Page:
NOVEMBER
1992

 

 

 

By
Tom Turpin
 
Professor of
Entomology
Purdue University

 

 

 

 

 

11-12-92

Insect Control in Old Days

Mention the good ol' days and most of us think of a time roughly from the end of the Great Depression of the 30s through the Eisenhower Era of the 50s. Baby boomers who really can't remember the good ol' days know about them through the recollections of parents or grandparents.

It seems old days, like vintage wine, get sweeter with age. Maybe it's just because we forget the bad things.

Selective memory aside, the good ol' days were a slower time. More of us lived on the land in those days. Mental images of good ol' days are frequently dominated by an agrarian mystique, the good life down on the farm.

Back in those days farms were, in today's terminology, diversified agricultural enterprises. Plainly stated, that means that every farm was home to all kinds of animals and crops. Horses, cattle, hogs, sheep and poultry roamed the farmsteads of the time.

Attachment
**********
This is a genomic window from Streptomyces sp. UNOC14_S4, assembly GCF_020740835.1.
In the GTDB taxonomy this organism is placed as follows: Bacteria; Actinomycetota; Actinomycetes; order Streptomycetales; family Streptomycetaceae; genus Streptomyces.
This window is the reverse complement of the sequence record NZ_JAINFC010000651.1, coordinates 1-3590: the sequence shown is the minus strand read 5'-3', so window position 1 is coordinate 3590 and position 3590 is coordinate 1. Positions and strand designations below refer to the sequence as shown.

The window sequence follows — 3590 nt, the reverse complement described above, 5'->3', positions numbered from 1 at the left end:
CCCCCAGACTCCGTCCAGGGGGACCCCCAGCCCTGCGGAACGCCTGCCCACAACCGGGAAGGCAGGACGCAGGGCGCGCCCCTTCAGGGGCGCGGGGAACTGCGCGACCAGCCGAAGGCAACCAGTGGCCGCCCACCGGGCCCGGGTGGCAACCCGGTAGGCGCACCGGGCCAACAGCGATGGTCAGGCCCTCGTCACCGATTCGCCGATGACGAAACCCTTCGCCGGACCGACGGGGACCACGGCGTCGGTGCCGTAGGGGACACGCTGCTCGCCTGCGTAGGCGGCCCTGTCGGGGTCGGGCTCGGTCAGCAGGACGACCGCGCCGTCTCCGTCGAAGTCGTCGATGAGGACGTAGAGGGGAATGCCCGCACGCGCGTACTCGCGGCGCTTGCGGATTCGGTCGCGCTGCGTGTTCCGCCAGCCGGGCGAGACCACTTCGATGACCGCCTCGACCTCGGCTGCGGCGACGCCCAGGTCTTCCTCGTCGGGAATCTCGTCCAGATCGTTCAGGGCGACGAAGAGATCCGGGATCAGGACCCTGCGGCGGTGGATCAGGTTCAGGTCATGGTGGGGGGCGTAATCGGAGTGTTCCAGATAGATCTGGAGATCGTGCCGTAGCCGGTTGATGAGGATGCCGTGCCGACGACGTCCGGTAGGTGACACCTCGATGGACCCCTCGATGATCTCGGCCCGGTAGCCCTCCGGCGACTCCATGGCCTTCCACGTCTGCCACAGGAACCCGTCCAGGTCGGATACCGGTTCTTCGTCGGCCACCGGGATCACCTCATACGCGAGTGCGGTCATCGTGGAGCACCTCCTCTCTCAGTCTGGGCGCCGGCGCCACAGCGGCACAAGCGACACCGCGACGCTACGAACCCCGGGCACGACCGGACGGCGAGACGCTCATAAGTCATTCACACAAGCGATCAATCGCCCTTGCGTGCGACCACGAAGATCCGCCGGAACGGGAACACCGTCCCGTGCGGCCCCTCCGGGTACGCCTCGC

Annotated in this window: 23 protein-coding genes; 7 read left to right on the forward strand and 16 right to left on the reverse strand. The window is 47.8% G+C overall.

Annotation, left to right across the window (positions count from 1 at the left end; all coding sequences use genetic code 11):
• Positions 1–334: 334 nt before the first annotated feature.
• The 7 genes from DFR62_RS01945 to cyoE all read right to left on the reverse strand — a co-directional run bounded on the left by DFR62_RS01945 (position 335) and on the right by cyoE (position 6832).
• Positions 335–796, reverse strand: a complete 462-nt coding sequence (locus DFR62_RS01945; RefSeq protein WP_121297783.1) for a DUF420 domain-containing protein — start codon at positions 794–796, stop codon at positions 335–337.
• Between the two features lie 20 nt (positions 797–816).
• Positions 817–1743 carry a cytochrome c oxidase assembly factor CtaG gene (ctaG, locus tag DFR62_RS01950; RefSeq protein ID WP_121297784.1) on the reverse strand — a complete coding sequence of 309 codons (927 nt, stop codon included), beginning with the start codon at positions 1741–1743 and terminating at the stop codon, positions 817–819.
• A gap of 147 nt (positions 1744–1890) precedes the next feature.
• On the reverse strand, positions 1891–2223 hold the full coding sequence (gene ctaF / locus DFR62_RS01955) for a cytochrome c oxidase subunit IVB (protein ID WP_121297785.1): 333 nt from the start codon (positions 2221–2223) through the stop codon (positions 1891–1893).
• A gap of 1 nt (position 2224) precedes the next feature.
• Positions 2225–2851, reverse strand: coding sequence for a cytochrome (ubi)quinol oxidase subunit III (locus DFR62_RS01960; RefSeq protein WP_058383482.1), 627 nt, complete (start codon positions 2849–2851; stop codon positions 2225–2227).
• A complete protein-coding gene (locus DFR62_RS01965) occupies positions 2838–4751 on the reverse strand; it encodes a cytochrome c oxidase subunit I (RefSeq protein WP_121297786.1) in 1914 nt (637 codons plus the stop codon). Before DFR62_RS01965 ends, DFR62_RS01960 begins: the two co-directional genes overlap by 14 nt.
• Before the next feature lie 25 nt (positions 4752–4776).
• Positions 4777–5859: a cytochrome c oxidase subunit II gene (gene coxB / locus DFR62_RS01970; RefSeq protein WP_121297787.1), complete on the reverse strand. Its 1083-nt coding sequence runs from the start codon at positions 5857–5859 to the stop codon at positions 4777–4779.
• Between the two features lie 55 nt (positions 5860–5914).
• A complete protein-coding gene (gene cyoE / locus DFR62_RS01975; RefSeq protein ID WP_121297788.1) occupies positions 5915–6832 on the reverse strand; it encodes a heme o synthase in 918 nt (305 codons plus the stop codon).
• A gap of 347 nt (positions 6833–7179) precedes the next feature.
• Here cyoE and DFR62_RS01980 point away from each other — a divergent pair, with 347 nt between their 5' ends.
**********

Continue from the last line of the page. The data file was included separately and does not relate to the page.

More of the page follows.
Chickens and ducks were common avian components of diversified farms. These walking feather dusters provided more than fried chicken dinners or roast duck for the Thanksgiving feast. Essential ingredients in homemade cakes and pies, eggs were also consumed every morning for breakfast without worrying about the cholesterol content.

While not widely recognized or probably even appreciated, chickens and ducks also helped maintain the balance of nature on farms. These creatures are great insect predators. They relish fly larvae, grasshoppers and caterpillars, all of which can be somewhat troublesome to humans. Not only do they catch insects when they see them, chickens search for insect food. Scratching in the soil uncovers many insects, including fly larvae and pupae, which are promptly eaten. In the case of the housefly, what is a meal for a chicken is one less fly for the swatter.

Potato beetles are another favorite insect food of chickens. Letting chickens into the potato patch was a good strategy for reducing populations of these insects. Of course, the beetles missed by the chickens still had to be removed by the farm kids assigned to the "potato bug picking job."

Chickens roaming orchards also will pick up insects infesting fallen fruit. This helps reduce the overwintering population of some insect pests and the potential for subsequent damage.

Chickens probably aren't as effective as some modern insecticides for controlling insects. However, I have never seen an insecticide that can also serve as a morning alarm clock.

 

Writer: Tom Turpin
Editor: Andrea McCann